Dunvegan Blog

Is Your Voice of the Customer Program Being "Gamed"?

How often have you heard, “When you get the survey, be sure to give me a 10.”? Or, “If there is anything that would prevent you from giving me a 10, please tell me and I will fix it.”? When employees endeavor to boost their satisfaction or NPS® ratings by pressuring the customer, you will not get an accurate read on the strength of the bond between your company and your customers.

This is the risk you face when deploying Voice of the Customer programs that utilize 0-10 rating scales and single question measures. We have seen it happen in companies with the best of intentions and more frequently in companies that attach some portion of compensation to ratings or scores based on customer feedback.

To counteract the risk of inaccurate measures, The Dunvegan Group has adopted two practices:

  • Use of semantic scales (e.g., words) rather than numeric scales (e.g., 0-10), and
  • Use of a composite measure (e.g., multiple factors) to evaluate the likelihood of customer retention/defection.

Through rigorous research, across multiple B2B categories, The Dunvegan Group has identified three critical factors indicative of customer retention/defection, and a method to avoid the potential for internal personnel to game the system.

Service Excellence: Customers expect to experience a high level of service excellence when dealing with B2B Enterprise companies.

At the highest level, customers intend to continue to do business with your company AND they are willing to recommend your company when asked.

Providing your customers with service excellence in doing business with your company, and an experience worthy of recommending your company when asked, is first factor in retaining customers; however, it may not be sufficient to keep your customers coming back.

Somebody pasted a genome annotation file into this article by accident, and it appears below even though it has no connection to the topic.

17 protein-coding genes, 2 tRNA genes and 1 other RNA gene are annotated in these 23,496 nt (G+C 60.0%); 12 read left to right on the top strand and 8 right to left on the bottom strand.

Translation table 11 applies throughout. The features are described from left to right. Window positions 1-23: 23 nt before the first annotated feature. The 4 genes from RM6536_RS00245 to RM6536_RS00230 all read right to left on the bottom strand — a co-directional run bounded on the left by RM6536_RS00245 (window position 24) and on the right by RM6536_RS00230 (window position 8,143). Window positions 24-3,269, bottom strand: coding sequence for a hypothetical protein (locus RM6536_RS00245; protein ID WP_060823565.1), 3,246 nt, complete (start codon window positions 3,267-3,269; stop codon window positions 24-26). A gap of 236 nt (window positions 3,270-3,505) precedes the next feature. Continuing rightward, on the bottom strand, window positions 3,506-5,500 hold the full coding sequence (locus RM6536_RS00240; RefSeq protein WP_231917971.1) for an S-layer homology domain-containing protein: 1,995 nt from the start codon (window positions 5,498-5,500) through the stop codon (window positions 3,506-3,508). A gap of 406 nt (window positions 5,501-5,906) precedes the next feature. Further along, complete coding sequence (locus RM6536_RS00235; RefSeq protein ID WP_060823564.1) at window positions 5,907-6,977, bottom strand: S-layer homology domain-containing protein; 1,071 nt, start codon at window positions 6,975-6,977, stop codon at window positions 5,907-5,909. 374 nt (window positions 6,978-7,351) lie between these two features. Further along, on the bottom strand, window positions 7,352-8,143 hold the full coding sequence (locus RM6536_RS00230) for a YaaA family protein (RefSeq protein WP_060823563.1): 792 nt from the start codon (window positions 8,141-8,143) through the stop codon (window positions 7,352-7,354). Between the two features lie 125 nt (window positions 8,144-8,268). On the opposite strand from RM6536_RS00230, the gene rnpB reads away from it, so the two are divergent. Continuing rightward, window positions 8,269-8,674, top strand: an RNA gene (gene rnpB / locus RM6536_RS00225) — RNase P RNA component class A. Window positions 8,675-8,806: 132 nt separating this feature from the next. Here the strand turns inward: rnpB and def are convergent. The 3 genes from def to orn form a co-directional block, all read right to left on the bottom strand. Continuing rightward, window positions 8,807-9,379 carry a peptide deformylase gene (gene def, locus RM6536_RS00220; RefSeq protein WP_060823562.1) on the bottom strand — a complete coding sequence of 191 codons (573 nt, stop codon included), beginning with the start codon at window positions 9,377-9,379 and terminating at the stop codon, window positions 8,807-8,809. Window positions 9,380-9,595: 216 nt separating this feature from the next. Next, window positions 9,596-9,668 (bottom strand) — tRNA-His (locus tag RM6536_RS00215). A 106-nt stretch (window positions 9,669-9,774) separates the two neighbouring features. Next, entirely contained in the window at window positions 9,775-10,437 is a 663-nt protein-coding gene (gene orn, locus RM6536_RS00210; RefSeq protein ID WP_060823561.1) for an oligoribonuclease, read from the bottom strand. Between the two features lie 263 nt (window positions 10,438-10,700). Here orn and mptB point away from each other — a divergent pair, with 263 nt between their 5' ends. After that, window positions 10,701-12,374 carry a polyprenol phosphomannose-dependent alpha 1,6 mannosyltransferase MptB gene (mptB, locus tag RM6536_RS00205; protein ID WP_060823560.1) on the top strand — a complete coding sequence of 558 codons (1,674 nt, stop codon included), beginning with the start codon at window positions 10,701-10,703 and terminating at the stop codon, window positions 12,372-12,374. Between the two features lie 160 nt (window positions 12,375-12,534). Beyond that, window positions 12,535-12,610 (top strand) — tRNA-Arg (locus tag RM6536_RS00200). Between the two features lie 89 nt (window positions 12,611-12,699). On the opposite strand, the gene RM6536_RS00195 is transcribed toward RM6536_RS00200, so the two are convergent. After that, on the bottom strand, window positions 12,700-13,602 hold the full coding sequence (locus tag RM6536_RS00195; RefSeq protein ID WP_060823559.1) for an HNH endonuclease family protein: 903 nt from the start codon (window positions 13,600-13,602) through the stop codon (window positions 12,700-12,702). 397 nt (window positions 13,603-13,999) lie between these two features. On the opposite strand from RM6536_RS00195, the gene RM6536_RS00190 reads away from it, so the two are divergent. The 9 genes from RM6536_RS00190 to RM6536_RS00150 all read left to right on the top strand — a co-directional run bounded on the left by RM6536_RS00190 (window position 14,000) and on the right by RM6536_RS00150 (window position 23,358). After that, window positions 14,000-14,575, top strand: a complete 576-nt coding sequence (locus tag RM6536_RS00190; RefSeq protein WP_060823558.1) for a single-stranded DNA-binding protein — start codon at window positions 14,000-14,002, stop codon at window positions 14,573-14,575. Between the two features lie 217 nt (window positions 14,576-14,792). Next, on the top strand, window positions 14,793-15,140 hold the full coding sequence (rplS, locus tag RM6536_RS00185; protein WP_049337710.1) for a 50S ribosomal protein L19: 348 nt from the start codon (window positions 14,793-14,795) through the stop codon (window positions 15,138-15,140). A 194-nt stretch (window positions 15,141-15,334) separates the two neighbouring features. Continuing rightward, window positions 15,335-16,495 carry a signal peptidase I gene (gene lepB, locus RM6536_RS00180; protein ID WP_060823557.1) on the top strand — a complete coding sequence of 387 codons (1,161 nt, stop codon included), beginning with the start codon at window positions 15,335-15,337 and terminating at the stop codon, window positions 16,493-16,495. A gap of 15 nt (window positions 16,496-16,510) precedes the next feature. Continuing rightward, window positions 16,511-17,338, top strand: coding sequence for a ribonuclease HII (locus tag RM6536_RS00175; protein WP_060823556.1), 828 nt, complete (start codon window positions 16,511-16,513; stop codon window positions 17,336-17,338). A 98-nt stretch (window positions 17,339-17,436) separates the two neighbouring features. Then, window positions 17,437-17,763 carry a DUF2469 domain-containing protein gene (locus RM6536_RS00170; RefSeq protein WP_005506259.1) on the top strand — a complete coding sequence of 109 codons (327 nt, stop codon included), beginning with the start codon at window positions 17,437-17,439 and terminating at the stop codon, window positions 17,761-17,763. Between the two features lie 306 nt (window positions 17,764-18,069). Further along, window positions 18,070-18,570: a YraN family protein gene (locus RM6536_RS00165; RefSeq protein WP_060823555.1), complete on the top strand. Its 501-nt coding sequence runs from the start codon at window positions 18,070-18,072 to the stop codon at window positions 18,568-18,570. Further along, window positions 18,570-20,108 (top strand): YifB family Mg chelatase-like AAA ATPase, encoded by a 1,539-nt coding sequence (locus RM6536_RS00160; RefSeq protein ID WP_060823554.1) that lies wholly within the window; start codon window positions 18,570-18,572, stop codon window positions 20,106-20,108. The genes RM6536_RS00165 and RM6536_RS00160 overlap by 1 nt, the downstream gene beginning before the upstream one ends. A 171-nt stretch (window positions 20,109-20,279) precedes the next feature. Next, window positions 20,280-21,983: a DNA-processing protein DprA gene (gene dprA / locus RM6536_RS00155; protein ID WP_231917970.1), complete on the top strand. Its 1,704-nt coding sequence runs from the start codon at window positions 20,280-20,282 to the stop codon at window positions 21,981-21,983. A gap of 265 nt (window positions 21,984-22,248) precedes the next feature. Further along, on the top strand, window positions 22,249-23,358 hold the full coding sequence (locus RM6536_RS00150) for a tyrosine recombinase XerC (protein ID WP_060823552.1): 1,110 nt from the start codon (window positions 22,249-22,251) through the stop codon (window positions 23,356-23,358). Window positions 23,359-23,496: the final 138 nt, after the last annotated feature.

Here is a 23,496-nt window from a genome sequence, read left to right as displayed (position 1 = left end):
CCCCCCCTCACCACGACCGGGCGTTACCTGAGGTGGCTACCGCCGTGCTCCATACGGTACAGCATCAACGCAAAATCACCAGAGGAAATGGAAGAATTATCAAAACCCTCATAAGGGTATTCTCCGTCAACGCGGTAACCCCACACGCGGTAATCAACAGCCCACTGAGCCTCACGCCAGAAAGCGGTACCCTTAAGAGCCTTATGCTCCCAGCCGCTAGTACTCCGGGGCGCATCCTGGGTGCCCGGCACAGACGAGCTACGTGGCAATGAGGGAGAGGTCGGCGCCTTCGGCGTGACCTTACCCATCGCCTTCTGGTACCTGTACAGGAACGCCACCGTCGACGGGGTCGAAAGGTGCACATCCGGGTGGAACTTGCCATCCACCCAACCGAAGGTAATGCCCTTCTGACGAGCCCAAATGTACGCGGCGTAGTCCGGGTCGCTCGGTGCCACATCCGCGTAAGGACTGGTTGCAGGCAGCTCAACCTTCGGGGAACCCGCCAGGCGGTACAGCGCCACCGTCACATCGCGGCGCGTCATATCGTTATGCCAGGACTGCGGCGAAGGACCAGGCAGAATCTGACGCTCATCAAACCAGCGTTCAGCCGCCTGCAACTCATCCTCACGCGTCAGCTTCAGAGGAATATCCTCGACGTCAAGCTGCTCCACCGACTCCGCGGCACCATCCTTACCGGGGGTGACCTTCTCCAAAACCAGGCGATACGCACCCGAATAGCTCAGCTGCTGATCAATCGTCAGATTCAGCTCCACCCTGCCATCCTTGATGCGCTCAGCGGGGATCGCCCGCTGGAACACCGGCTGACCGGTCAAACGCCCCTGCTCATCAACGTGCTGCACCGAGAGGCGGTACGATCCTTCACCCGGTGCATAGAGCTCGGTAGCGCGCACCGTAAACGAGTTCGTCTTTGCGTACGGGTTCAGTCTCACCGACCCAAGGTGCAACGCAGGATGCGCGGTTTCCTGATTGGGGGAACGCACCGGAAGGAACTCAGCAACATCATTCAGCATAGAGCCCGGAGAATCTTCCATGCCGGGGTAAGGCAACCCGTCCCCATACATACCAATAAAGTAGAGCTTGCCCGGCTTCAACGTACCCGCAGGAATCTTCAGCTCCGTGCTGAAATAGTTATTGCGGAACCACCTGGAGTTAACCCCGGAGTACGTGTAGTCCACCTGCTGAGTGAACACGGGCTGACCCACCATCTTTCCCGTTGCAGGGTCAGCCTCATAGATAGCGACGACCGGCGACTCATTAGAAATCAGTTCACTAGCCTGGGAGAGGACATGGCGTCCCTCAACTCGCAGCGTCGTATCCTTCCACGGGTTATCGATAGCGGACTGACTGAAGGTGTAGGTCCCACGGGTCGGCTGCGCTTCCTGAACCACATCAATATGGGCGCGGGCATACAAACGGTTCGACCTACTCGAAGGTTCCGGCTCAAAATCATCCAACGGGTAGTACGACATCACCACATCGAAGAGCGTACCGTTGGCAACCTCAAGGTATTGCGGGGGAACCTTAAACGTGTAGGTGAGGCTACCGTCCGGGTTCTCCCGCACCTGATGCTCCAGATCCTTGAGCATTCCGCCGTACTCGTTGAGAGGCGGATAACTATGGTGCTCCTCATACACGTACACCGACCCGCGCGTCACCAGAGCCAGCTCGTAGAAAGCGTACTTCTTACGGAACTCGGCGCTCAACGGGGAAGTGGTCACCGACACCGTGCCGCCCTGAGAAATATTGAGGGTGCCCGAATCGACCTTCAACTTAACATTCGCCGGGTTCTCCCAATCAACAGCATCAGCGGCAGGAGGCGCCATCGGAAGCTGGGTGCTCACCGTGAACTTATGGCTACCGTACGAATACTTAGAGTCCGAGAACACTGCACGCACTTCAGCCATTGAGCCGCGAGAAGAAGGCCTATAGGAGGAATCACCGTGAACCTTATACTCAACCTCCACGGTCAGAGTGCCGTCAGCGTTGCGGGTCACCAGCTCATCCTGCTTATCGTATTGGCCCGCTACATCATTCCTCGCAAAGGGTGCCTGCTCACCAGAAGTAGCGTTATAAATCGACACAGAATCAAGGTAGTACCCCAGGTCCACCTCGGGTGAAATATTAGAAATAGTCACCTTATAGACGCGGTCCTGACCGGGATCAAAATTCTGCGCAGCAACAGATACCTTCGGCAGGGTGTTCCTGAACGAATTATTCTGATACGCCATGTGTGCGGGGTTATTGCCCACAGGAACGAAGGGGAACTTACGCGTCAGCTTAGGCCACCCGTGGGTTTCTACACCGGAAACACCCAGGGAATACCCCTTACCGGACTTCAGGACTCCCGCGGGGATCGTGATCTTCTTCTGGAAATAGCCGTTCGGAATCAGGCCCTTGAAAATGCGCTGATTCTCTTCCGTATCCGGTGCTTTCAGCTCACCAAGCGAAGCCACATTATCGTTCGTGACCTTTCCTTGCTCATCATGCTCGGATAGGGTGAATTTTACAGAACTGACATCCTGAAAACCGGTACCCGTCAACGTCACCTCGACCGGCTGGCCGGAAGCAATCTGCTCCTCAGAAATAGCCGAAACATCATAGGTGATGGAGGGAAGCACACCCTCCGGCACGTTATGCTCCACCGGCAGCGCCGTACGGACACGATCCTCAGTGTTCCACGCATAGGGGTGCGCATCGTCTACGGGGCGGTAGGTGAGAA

Pain Tolerance: Change occurs when the pain of the situation is greater than the pain of making a change.

Your customers will tolerate a degree of poor service as long as the pain of making a change exceeds the pain of putting up with the situation.

This is the second factor in retaining customers and the first hurdle for customers who are receiving less than excellent service. It gives your company an opportunity to remedy the situation and rescue the business before the customer defects.

Competitive Choices: Change occurs when there is something more appealing than the current situation.

This is the third factor in customer retention and the second hurdle for customers who are receiving less than excellent service. When customers perceive that there are no better options, despite experiencing poor service and a high degree of pain, they will not switch.

When your customers perceive that your competitors offer goods and service that are at least as good/better than what you deliver, customers may switch despite experiencing a high level of service excellence.

By measuring these three factors, using a non-gameable method, The Dunvegan Group’s programs identify the strength of the bond between your company and your customers. You will see which individual customer contacts are strongly bound to your company, which ones are at risk of defection and everything in between.

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